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The Importance of a Print

Lesson 31 from: From Capture to Print

Rocco Ancora

The Importance of a Print

Lesson 31 from: From Capture to Print

Rocco Ancora

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Lesson Info

31. The Importance of a Print


Class Trailer

Class Introduction


Advantages & Pitfalls of Printing


Demystifying Color Management


Understanding Bit Depth


Best Color Space to Work In


Importance of Image Capture


Live Shoot: Natural Light


Live Shoot: Studio Lights


Lesson Info

The Importance of a Print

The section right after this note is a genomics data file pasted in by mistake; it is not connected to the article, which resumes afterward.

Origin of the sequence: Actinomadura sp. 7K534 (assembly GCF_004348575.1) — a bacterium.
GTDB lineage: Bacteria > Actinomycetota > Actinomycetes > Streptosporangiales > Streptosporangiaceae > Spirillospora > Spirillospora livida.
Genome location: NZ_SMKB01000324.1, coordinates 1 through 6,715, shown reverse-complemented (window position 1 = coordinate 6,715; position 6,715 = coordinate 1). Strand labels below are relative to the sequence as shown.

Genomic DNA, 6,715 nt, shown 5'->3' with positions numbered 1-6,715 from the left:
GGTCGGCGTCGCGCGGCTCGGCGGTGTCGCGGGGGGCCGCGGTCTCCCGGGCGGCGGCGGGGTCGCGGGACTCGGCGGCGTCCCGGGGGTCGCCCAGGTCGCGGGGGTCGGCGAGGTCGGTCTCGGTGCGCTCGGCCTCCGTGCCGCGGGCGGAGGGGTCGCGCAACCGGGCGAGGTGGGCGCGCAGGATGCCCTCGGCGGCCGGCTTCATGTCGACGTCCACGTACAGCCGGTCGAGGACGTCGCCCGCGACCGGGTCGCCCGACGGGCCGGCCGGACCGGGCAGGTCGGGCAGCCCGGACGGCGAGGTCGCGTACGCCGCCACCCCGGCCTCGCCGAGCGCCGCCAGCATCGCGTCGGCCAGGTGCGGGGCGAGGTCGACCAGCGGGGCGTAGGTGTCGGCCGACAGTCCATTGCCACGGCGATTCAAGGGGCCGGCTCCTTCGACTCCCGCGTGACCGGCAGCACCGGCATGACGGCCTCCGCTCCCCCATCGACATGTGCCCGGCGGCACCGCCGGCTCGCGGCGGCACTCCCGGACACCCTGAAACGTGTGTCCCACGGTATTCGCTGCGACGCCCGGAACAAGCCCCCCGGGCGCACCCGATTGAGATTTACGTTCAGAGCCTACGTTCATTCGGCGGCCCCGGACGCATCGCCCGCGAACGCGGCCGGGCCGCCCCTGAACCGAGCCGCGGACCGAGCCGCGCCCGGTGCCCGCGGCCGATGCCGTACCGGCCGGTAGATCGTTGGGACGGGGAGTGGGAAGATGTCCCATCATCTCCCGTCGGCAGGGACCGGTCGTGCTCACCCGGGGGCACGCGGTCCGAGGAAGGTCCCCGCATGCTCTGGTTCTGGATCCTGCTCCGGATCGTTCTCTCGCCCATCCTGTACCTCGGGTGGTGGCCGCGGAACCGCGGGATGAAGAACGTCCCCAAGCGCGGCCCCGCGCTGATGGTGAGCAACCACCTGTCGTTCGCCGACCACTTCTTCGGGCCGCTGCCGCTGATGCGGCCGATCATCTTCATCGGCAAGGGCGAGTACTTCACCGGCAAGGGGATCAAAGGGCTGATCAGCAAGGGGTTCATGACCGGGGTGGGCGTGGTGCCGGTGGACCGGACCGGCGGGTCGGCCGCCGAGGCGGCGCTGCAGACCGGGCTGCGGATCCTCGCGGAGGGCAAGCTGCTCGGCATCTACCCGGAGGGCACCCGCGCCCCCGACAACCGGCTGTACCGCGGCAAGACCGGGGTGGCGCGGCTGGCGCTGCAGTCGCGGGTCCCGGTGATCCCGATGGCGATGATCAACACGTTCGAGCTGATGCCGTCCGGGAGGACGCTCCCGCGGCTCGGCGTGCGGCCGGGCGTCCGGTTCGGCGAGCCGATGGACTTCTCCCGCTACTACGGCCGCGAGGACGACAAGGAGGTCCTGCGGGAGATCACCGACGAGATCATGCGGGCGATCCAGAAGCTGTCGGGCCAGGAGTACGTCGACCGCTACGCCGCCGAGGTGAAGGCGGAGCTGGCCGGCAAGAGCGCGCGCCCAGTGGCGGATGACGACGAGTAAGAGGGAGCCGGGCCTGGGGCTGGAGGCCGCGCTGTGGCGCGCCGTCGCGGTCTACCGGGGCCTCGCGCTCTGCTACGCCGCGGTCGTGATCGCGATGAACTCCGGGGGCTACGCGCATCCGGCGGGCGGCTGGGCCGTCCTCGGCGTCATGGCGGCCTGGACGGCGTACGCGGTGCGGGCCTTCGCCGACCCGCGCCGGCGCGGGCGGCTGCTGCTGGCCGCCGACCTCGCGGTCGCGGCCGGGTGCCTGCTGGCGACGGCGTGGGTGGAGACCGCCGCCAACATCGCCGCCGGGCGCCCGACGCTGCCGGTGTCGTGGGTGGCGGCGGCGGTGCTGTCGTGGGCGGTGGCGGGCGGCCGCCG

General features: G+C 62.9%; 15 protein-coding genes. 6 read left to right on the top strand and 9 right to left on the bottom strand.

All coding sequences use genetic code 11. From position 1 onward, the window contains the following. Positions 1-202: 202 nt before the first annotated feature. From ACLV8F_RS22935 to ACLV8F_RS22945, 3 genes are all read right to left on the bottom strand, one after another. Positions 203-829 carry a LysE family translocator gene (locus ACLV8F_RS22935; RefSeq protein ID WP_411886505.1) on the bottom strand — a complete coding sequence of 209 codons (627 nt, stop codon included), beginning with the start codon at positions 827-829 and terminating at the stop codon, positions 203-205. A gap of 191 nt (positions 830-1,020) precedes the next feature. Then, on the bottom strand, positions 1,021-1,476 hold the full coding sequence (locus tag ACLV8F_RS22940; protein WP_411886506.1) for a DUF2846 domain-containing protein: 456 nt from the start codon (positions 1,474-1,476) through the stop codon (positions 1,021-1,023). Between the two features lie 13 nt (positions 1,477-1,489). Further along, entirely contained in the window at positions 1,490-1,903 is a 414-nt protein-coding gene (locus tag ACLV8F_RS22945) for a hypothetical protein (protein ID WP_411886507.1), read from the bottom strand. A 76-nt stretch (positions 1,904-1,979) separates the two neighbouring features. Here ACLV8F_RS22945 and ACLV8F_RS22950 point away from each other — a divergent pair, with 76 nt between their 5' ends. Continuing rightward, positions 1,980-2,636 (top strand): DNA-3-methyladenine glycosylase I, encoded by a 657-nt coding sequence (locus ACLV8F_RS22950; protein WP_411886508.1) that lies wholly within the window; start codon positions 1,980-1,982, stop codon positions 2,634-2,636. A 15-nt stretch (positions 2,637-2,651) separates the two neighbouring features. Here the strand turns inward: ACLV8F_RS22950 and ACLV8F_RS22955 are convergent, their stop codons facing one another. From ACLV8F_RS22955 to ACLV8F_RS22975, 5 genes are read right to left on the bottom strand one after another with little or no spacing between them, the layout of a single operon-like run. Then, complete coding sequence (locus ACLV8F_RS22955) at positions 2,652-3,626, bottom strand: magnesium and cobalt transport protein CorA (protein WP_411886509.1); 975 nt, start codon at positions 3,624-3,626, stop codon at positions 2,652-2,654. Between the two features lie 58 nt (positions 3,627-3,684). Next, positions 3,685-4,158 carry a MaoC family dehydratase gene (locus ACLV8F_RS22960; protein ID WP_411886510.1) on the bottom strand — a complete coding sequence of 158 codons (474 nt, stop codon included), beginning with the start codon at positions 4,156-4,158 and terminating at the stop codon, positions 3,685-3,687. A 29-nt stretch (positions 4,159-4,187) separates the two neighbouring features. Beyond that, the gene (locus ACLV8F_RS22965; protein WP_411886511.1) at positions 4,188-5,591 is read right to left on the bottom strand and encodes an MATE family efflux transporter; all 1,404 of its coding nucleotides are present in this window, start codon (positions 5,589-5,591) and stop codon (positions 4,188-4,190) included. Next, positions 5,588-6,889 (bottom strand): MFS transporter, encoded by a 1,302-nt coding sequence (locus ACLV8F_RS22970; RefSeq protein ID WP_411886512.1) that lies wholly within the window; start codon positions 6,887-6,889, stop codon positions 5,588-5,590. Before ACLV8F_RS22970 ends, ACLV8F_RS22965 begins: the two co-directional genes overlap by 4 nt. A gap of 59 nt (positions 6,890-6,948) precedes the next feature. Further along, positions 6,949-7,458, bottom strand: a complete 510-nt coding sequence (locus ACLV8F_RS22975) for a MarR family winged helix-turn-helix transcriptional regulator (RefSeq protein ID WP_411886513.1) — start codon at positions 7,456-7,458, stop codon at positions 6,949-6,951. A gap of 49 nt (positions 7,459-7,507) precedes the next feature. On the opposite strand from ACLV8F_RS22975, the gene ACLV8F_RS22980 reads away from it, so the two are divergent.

Okay, once we've printed the image and we have this passion for printing, what do we do with these images? And this section here is all about displaying and selling your work, and just what's out there in the world of printing, because printing definitely is not dead and printing is part of our industry. We should embrace it. I'm looking forward to a really exciting future where print is gonna become a norm again with photography. Okay. Let's look at the importance of a print. And the images you are seeing here now on the screen, these are pictures of my home. This is my entryway as you walk in, and this is what printing means to me. You know? This is my family. This is my family and my partner's family and this is our family's history. Some of these prints are original, black and white, fiber based prints that we printed many, many years ago. In fact, some date back almost, 40 years. So, maybe 50 years some of them, maybe even older. But, the wonderful thing about looking at old black...